As she sat down at the desk in front of the window of the sitting room, she could not help feeling that it was rather exciting to have Michael Ward to talk to.

Maybe he would be clever enough to come up with new ideas that were badly needed in Alexanderburg.

She had not yet met the Prime Minister, but she had a feeling, from what she had heard, that he was rather like the Mayor.

He wished to keep things as they always had been rather than to introduce new ideas into the country.

‘I am quite sure,' she thought, ‘that Michael Ward, as he has been so very successful in
The Great Game
, will think of new ways for Alexanderburg to save itself.'

It was an exciting idea and she glanced at the clock.

She was hoping that the hours would pass quickly so that she could talk to Michael at dinner.

Time did pass slowly before Maria came to tell her that her bath was ready and as before, arranged by the fireplace.

Tonight she went to the wardrobe herself to choose the gown she would wear.

And though it was obviously wrong to wear one of the more elaborate ones that hung there, she found a gown that was, she thought, very attractive.  It was more suitable for a dinner
á deux
than if she had been dining in the Royal banqueting room.

Again Maria arranged her hair in the same way that Louise wore it, although it did pass through her mind that it would be more flattering to look like herself.

Yet it was likely that the Lord Chamberlain would drop in after dinner, and she felt that she must play her part in pretending to be Louise exactly as she had promised to do before the Royal couple had disappeared in the dark of the night to Constantinople.

Paks had orders to wake Mr. Ward, but before he went to do so he said to Narina,

“I ain't allowing that Ward gentleman to get up for dinner, Your Royal Highness.  He has to stay where he be until them wounds on his back have been properly treated.

There be no point in him a-getting up and finding them starts to bleed again.”

“No, Paks, you are quite right, and if he wants to go on sleeping I will understand.  Otherwise I suggest you put a table by the bed and I can sit on one side of it.”

It was the way she had eaten meals with her mother when she was ill, and thought it was a cosy and delightful way to share dinner with someone in bed.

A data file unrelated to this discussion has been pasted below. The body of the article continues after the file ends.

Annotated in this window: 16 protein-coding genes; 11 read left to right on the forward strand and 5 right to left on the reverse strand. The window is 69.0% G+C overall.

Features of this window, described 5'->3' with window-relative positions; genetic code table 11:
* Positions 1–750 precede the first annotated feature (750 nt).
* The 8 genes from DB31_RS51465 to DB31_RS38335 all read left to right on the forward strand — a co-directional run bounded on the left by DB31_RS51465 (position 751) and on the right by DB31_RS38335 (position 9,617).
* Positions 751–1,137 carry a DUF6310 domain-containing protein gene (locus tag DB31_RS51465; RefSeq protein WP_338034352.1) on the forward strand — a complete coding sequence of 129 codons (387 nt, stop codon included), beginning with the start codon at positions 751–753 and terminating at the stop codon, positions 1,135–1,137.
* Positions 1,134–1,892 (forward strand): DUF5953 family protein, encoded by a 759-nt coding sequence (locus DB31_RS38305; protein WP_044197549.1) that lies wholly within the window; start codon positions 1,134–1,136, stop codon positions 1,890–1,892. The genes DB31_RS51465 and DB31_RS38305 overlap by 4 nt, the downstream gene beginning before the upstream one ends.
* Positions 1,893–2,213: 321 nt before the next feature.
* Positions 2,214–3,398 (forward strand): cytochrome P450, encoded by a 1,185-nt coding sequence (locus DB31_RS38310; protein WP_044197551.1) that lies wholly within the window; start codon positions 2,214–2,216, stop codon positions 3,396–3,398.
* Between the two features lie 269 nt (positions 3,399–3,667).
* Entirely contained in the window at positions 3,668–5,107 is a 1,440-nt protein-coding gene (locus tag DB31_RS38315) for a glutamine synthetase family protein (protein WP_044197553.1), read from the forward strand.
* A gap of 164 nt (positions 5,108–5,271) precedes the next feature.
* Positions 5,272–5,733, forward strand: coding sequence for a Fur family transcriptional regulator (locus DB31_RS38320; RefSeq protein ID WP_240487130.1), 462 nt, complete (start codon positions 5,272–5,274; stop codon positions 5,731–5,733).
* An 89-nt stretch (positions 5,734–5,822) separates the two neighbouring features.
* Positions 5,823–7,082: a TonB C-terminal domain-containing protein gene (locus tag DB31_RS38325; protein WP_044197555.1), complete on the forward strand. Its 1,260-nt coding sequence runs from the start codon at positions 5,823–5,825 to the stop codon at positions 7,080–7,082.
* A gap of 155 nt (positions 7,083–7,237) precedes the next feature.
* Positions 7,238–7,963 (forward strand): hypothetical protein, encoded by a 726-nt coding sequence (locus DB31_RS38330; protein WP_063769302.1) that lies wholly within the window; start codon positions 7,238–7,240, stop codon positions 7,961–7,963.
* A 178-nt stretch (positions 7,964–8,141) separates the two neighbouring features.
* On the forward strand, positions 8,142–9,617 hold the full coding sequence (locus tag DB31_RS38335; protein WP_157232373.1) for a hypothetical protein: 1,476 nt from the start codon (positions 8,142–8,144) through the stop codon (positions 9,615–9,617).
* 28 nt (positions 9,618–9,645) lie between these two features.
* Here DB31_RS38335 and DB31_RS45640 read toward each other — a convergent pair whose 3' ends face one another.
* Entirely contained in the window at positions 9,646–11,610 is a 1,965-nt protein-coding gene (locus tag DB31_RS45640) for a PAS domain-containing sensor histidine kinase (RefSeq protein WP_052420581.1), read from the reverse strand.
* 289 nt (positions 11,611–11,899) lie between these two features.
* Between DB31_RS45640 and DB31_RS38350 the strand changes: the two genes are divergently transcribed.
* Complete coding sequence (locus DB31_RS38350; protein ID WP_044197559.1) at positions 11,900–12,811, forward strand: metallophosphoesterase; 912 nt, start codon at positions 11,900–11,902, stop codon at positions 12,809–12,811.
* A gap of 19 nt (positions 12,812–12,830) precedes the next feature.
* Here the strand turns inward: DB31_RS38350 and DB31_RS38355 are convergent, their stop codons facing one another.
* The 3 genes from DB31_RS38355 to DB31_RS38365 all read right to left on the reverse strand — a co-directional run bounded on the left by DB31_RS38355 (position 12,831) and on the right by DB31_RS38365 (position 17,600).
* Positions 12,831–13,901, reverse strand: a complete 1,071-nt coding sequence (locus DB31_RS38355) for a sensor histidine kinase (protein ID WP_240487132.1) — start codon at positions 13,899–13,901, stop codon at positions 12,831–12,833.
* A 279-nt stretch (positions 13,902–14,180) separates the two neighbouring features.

She waited until Paks came to the sitting room to announce rather pompously,

“Dinner be served, Your Royal Highness.”

Narina jumped up and went into the bedroom.

The curtains were drawn although it was still fairly light outside and candles were lit.

Narina knew that everything that happened upstairs was promptly reported and commented on downstairs.

If there were too many candles being lit, they would never believe that Prince Rudolf was in the darkness the doctors had ordered for him.

There was, however, just one small candelabrum on the table and Narina was not surprised to find that it was composed of the same cupids with stars at their feet that she had noticed before on the bed and mirror.

The tablecloth was of very fine lace and Paks had arranged bright flowers from the garden on the table.

Michael was sitting up in bed with his hair neatly brushed and wearing a silk scarf round his neck.

He looked, she thought, very much better than he had before he had gone to sleep.

He smiled as she walked across the room.

“I must tell you,” he said as she sat down, “that you look exceedingly beautiful and very smart.  As this is the first decent meal I have had for many months, I am going to enjoy every mouthful.  But most of all I will appreciate the beauty I will share it with.”

“That makes it exciting for me too,” Narina replied, “and if you are looking forward to dinner then so am I.  I have found it very gloomy eating alone and having no one to talk to except for Paks.”

“He is exactly the sort of servant who should be in charge of a Royal Prince.  He made me laugh even when he was hurting me when treating my wounds.”

“Are they still very uncomfortable?”

“I am not going to think about that while you are here.  I want you to tell all me about yourself and how you could turn up so unexpectedly when I would expect you to be at home helping your father to teach the children their Catechism.”

Narina laughed.

“I don't have to do that, but I am alone with Papa most of the time.  He is a wonderful companion when he is not too busy to attend to me.”

“So then you were unexpectedly caught up in this wildly dramatic adventure, because, I would guess, you are a friend of Princess Louise and also resemble her.”